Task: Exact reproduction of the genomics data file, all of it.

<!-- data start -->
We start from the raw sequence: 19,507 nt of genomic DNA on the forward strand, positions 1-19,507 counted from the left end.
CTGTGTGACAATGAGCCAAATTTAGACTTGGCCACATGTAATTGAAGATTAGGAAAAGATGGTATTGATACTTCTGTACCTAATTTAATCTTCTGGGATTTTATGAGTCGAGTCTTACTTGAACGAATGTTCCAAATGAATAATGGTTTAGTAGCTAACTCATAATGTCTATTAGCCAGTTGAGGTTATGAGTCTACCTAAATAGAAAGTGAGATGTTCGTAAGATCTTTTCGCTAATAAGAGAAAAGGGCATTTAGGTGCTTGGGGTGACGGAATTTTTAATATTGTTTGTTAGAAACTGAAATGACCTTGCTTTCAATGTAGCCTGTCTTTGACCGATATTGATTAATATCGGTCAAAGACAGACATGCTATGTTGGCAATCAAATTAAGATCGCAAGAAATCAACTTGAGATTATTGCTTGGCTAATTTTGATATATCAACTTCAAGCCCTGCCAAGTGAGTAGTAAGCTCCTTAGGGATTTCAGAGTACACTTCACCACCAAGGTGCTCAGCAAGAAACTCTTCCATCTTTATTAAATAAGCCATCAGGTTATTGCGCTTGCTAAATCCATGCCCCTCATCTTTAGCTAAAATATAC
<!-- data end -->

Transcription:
We start from the raw sequence: 19,507 nt of genomic DNA on the forward strand, positions 1-19,507 counted from the left end.
CTGTGTGACAATGAGCCAAATTTAGACTTGGCCACATGTAATTGAAGATTAGGAAAAGATGGTATTGATACTTCTGTACCTAATTTAATCTTCTGGGATTTTATGAGTCGAGTCTTACTTGAACGAATGTTCCAAATGAATAATGGTTTAGTAGCTAACTCATAATGTCTATTAGCCAGTTGAGGTTATGAGTCTACCTAAATAGAAAGTGAGATGTTCGTAAGATCTTTTCGCTAATAAGAGAAAAGGGCATTTAGGTGCTTGGGGTGACGGAATTTTTAATATTGTTTGTTAGAAACTGAAATGACCTTGCTTTCAATGTAGCCTGTCTTTGACCGATATTGATTAATATCGGTCAAAGACAGACATGCTATGTTGGCAATCAAATTAAGATCGCAAGAAATCAACTTGAGATTATTGCTTGGCTAATTTTGATATATCAACTTCAAGCCCTGCCAAGTGAGTAGTAAGCTCCTTAGGGATTTCAGAGTACACTTCACCACCAAGGTGCTCAGCAAGAAACTCTTCCATCTTTATTAAATAAGCCATCAGGTTATTGCGCTTGCTAAATCCATGCCCCTCATCTTTAGCTAAAATATAC